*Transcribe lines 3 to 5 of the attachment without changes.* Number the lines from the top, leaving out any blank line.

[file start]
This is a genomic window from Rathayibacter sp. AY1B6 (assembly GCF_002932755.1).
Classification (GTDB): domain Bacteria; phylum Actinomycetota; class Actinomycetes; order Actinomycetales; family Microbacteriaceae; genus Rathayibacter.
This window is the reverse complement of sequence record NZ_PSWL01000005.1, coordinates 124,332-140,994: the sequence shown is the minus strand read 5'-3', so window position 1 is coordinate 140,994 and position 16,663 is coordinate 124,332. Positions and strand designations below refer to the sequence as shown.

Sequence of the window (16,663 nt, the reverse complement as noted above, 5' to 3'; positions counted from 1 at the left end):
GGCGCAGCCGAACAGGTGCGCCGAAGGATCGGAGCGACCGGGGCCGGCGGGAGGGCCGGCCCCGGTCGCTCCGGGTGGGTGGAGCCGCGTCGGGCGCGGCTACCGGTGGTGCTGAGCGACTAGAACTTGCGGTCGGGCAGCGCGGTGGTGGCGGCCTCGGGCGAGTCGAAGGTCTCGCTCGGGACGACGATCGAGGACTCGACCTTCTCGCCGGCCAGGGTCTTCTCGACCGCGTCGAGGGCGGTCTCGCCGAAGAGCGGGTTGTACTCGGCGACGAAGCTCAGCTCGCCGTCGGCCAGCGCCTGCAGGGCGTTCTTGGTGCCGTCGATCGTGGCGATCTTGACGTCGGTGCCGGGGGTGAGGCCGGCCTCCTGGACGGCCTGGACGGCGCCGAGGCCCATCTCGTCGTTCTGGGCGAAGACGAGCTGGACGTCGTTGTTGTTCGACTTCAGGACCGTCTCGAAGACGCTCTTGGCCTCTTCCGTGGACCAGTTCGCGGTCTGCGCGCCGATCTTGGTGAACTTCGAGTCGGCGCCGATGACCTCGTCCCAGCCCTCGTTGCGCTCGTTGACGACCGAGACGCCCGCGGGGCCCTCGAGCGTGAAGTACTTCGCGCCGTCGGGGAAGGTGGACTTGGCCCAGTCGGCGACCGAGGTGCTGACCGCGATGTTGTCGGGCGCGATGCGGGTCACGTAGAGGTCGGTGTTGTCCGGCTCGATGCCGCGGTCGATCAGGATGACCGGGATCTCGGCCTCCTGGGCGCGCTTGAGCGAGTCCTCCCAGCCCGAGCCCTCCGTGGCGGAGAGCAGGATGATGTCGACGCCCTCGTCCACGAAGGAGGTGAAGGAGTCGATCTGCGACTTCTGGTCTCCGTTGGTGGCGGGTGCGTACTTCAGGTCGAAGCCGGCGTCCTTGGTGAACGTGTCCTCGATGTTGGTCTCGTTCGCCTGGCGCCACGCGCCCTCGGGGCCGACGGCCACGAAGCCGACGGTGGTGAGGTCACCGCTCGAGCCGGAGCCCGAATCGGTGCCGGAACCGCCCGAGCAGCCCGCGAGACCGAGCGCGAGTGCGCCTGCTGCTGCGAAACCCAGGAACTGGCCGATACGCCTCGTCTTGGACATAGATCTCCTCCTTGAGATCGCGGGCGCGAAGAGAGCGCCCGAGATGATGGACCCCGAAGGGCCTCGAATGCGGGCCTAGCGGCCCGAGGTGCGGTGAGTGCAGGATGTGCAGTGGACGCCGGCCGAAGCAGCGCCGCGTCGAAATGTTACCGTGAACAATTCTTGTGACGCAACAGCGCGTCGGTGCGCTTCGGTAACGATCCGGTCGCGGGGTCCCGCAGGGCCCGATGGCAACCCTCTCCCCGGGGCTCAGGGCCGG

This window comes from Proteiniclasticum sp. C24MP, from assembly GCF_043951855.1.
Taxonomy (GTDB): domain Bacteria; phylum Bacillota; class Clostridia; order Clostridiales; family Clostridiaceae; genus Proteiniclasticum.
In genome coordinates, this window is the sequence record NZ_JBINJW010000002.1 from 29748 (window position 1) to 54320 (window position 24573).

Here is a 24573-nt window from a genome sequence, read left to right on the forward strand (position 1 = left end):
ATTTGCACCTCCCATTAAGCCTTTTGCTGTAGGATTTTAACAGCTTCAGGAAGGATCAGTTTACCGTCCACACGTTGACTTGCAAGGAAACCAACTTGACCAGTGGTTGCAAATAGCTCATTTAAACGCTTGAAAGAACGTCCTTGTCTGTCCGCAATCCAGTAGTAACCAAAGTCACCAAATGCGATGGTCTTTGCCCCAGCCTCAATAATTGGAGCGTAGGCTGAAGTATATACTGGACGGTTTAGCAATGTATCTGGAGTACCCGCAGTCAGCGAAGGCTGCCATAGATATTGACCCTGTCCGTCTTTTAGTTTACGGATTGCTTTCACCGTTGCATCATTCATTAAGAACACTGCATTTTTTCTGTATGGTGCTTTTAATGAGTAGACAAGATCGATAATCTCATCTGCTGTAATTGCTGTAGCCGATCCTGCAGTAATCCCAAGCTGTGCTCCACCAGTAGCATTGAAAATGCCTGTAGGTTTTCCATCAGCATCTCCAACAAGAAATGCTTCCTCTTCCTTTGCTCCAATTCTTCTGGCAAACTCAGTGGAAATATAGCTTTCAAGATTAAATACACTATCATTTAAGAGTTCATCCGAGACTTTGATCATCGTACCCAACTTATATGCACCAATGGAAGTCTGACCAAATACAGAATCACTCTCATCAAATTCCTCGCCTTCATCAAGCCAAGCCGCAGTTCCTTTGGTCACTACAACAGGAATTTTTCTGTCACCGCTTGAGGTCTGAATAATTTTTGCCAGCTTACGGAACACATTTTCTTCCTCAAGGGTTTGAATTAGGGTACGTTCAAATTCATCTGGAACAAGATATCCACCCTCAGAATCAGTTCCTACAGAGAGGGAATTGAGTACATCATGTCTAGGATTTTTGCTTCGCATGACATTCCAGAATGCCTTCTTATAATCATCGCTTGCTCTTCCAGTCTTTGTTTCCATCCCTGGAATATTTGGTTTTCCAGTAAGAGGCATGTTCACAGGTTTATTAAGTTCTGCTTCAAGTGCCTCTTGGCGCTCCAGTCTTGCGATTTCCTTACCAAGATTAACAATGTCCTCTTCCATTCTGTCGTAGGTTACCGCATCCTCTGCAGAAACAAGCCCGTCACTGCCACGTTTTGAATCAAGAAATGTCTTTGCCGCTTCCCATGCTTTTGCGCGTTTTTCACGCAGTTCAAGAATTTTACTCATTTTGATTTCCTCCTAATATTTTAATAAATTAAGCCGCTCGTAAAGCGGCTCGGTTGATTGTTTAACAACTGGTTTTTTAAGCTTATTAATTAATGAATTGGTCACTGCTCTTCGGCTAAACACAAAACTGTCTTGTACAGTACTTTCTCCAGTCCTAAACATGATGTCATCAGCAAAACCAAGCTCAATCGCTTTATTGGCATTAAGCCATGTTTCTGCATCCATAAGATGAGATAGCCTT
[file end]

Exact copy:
This window is the reverse complement of sequence record NZ_PSWL01000005.1, coordinates 124,332-140,994: the sequence shown is the minus strand read 5'-3', so window position 1 is coordinate 140,994 and position 16,663 is coordinate 124,332. Positions and strand designations below refer to the sequence as shown.

Sequence of the window (16,663 nt, the reverse complement as noted above, 5' to 3'; positions counted from 1 at the left end):
GGCGCAGCCGAACAGGTGCGCCGAAGGATCGGAGCGACCGGGGCCGGCGGGAGGGCCGGCCCCGGTCGCTCCGGGTGGGTGGAGCCGCGTCGGGCGCGGCTACCGGTGGTGCTGAGCGACTAGAACTTGCGGTCGGGCAGCGCGGTGGTGGCGGCCTCGGGCGAGTCGAAGGTCTCGCTCGGGACGACGATCGAGGACTCGACCTTCTCGCCGGCCAGGGTCTTCTCGACCGCGTCGAGGGCGGTCTCGCCGAAGAGCGGGTTGTACTCGGCGACGAAGCTCAGCTCGCCGTCGGCCAGCGCCTGCAGGGCGTTCTTGGTGCCGTCGATCGTGGCGATCTTGACGTCGGTGCCGGGGGTGAGGCCGGCCTCCTGGACGGCCTGGACGGCGCCGAGGCCCATCTCGTCGTTCTGGGCGAAGACGAGCTGGACGTCGTTGTTGTTCGACTTCAGGACCGTCTCGAAGACGCTCTTGGCCTCTTCCGTGGACCAGTTCGCGGTCTGCGCGCCGATCTTGGTGAACTTCGAGTCGGCGCCGATGACCTCGTCCCAGCCCTCGTTGCGCTCGTTGACGACCGAGACGCCCGCGGGGCCCTCGAGCGTGAAGTACTTCGCGCCGTCGGGGAAGGTGGACTTGGCCCAGTCGGCGACCGAGGTGCTGACCGCGATGTTGTCGGGCGCGATGCGGGTCACGTAGAGGTCGGTGTTGTCCGGCTCGATGCCGCGGTCGATCAGGATGACCGGGATCTCGGCCTCCTGGGCGCGCTTGAGCGAGTCCTCCCAGCCCGAGCCCTCCGTGGCGGAGAGCAGGATGATGTCGACGCCCTCGTCCACGAAGGAGGTGAAGGAGTCGATCTGCGACTTCTGGTCTCCGTTGGTGGCGGGTGCGTACTTCAGGTCGAAGCCGGCGTCCTTGGTGAACGTGTCCTCGATGTTGGTCTCGTTCGCCTGGCGCCACGCGCCCTCGGGGCCGACGGCCACGAAGCCGACGGTGGTGAGGTCACCGCTCGAGCCGGAGCCCGAATCGGTGCCGGAACCGCCCGAGCAGCCCGCGAGACCGAGCGCGAGTGCGCCTGCTGCTGCGAAACCCAGGAACTGGCCGATACGCCTCGTCTTGGACATAGATCTCCTCCTTGAGATCGCGGGCGCGAAGAGAGCGCCCGAGATGATGGACCCCGAAGGGCCTCGAATGCGGGCCTAGCGGCCCGAGGTGCGGTGAGTGCAGGATGTGCAGTGGACGCCGGCCGAAGCAGCGCCGCGTCGAAATGTTACCGTGAACAATTCTTGTGACGCAACAGCGCGTCGGTGCGCTTCGGTAACGATCCGGTCGCGGGGTCCCGCAGGGCCCGATGGCAACCCTCTCCCCGGGGCTCAGGGCCGG